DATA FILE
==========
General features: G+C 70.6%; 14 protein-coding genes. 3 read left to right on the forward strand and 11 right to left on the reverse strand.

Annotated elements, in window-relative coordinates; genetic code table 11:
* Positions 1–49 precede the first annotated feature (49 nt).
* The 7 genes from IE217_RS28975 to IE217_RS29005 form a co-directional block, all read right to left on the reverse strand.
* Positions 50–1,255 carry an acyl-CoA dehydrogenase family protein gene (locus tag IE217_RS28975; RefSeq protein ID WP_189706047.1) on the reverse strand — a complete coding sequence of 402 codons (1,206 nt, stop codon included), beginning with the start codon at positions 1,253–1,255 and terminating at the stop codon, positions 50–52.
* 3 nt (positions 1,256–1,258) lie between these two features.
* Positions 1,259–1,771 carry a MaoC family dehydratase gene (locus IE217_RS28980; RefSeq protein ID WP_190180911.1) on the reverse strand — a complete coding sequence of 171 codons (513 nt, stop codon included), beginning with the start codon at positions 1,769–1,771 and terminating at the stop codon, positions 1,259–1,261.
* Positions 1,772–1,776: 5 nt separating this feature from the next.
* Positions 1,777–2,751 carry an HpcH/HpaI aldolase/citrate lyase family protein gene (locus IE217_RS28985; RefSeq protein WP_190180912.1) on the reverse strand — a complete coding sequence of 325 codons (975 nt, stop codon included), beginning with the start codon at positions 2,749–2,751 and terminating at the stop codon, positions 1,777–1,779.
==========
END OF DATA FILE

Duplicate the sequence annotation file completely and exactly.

General features: G+C 70.6%; 14 protein-coding genes. 3 read left to right on the forward strand and 11 right to left on the reverse strand.

Annotated elements, in window-relative coordinates; genetic code table 11:
* Positions 1–49 precede the first annotated feature (49 nt).
* The 7 genes from IE217_RS28975 to IE217_RS29005 form a co-directional block, all read right to left on the reverse strand.
* Positions 50–1,255 carry an acyl-CoA dehydrogenase family protein gene (locus tag IE217_RS28975; RefSeq protein ID WP_189706047.1) on the reverse strand — a complete coding sequence of 402 codons (1,206 nt, stop codon included), beginning with the start codon at positions 1,253–1,255 and terminating at the stop codon, positions 50–52.
* 3 nt (positions 1,256–1,258) lie between these two features.
* Positions 1,259–1,771 carry a MaoC family dehydratase gene (locus IE217_RS28980; RefSeq protein ID WP_190180911.1) on the reverse strand — a complete coding sequence of 171 codons (513 nt, stop codon included), beginning with the start codon at positions 1,769–1,771 and terminating at the stop codon, positions 1,259–1,261.
* Positions 1,772–1,776: 5 nt separating this feature from the next.
* Positions 1,777–2,751 carry an HpcH/HpaI aldolase/citrate lyase family protein gene (locus IE217_RS28985; RefSeq protein WP_190180912.1) on the reverse strand — a complete coding sequence of 325 codons (975 nt, stop codon included), beginning with the start codon at positions 2,749–2,751 and terminating at the stop codon, positions 1,777–1,779.